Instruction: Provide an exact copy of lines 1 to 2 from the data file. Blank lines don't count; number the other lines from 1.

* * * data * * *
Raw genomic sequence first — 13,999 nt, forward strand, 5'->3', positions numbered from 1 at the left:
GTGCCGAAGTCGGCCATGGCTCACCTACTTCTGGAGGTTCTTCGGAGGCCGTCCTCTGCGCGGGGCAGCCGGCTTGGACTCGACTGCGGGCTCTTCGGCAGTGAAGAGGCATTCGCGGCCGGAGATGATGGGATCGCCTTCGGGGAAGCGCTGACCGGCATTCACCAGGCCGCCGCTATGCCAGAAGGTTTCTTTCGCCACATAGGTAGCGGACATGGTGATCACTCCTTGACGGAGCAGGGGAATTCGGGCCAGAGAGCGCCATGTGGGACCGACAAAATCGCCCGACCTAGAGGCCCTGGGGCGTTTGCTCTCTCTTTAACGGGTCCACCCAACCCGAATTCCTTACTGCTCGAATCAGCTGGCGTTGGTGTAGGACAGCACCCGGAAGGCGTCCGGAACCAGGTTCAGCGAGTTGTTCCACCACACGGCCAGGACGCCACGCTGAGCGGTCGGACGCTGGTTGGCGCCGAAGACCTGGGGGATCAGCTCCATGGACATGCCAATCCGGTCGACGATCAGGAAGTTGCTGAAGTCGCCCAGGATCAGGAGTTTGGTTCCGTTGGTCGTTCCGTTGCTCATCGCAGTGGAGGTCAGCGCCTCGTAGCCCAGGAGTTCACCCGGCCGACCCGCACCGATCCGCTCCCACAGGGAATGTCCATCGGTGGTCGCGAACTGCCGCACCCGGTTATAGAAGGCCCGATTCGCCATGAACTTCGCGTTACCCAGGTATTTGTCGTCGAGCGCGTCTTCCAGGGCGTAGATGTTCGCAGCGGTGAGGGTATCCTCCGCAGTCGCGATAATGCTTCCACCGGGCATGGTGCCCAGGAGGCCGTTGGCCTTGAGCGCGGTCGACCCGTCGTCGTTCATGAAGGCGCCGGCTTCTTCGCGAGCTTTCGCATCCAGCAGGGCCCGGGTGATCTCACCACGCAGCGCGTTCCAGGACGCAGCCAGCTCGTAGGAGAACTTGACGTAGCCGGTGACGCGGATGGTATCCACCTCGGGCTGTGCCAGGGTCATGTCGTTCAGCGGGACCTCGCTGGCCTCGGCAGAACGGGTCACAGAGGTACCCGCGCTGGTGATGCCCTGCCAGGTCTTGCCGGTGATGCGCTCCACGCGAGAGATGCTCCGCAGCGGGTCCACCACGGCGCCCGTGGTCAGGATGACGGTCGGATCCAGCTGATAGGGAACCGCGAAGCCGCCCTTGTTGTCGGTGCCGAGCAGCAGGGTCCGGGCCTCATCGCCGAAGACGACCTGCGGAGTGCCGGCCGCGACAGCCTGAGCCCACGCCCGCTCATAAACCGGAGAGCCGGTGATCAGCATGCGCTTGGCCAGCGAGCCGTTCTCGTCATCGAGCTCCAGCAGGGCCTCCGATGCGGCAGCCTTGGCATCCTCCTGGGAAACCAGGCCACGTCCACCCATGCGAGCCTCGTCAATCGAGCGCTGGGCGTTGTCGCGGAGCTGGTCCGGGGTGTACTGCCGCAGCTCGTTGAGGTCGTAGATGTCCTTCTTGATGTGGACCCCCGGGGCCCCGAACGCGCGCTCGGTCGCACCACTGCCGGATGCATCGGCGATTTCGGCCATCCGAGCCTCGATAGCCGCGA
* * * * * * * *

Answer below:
Raw genomic sequence first — 13,999 nt, forward strand, 5'->3', positions numbered from 1 at the left:
GTGCCGAAGTCGGCCATGGCTCACCTACTTCTGGAGGTTCTTCGGAGGCCGTCCTCTGCGCGGGGCAGCCGGCTTGGACTCGACTGCGGGCTCTTCGGCAGTGAAGAGGCATTCGCGGCCGGAGATGATGGGATCGCCTTCGGGGAAGCGCTGACCGGCATTCACCAGGCCGCCGCTATGCCAGAAGGTTTCTTTCGCCACATAGGTAGCGGACATGGTGATCACTCCTTGACGGAGCAGGGGAATTCGGGCCAGAGAGCGCCATGTGGGACCGACAAAATCGCCCGACCTAGAGGCCCTGGGGCGTTTGCTCTCTCTTTAACGGGTCCACCCAACCCGAATTCCTTACTGCTCGAATCAGCTGGCGTTGGTGTAGGACAGCACCCGGAAGGCGTCCGGAACCAGGTTCAGCGAGTTGTTCCACCACACGGCCAGGACGCCACGCTGAGCGGTCGGACGCTGGTTGGCGCCGAAGACCTGGGGGATCAGCTCCATGGACATGCCAATCCGGTCGACGATCAGGAAGTTGCTGAAGTCGCCCAGGATCAGGAGTTTGGTTCCGTTGGTCGTTCCGTTGCTCATCGCAGTGGAGGTCAGCGCCTCGTAGCCCAGGAGTTCACCCGGCCGACCCGCACCGATCCGCTCCCACAGGGAATGTCCATCGGTGGTCGCGAACTGCCGCACCCGGTTATAGAAGGCCCGATTCGCCATGAACTTCGCGTTACCCAGGTATTTGTCGTCGAGCGCGTCTTCCAGGGCGTAGATGTTCGCAGCGGTGAGGGTATCCTCCGCAGTCGCGATAATGCTTCCACCGGGCATGGTGCCCAGGAGGCCGTTGGCCTTGAGCGCGGTCGACCCGTCGTCGTTCATGAAGGCGCCGGCTTCTTCGCGAGCTTTCGCATCCAGCAGGGCCCGGGTGATCTCACCACGCAGCGCGTTCCAGGACGCAGCCAGCTCGTAGGAGAACTTGACGTAGCCGGTGACGCGGATGGTATCCACCTCGGGCTGTGCCAGGGTCATGTCGTTCAGCGGGACCTCGCTGGCCTCGGCAGAACGGGTCACAGAGGTACCCGCGCTGGTGATGCCCTGCCAGGTCTTGCCGGTGATGCGCTCCACGCGAGAGATGCTCCGCAGCGGGTCCACCACGGCGCCCGTGGTCAGGATGACGGTCGGATCCAGCTGATAGGGAACCGCGAAGCCGCCCTTGTTGTCGGTGCCGAGCAGCAGGGTCCGGGCCTCATCGCCGAAGACGACCTGCGGAGTGCCGGCCGCGACAGCCTGAGCCCACGCCCGCTCATAAACCGGAGAGCCGGTGATCAGCATGCGCTTGGCCAGCGAGCCGTTCTCGTCATCGAGCTCCAGCAGGGCCTCCGATGCGGCAGCCTTGGCATCCTCCTGGGAAACCAGGCCACGTCCACCCATGCGAGCCTCGTCAATCGAGCGCTGGGCGTTGTCGCGGAGCTGGTCCGGGGTGTACTGCCGCAGCTCGTTGAGGTCGTAGATGTCCTTCTTGATGTGGACCCCCGGGGCCCCGAACGCGCGCTCGGTCGCACCACTGCCGGATGCATCGGCGATTTCGGCCATCCGAGCCTCGATAGCCGCGA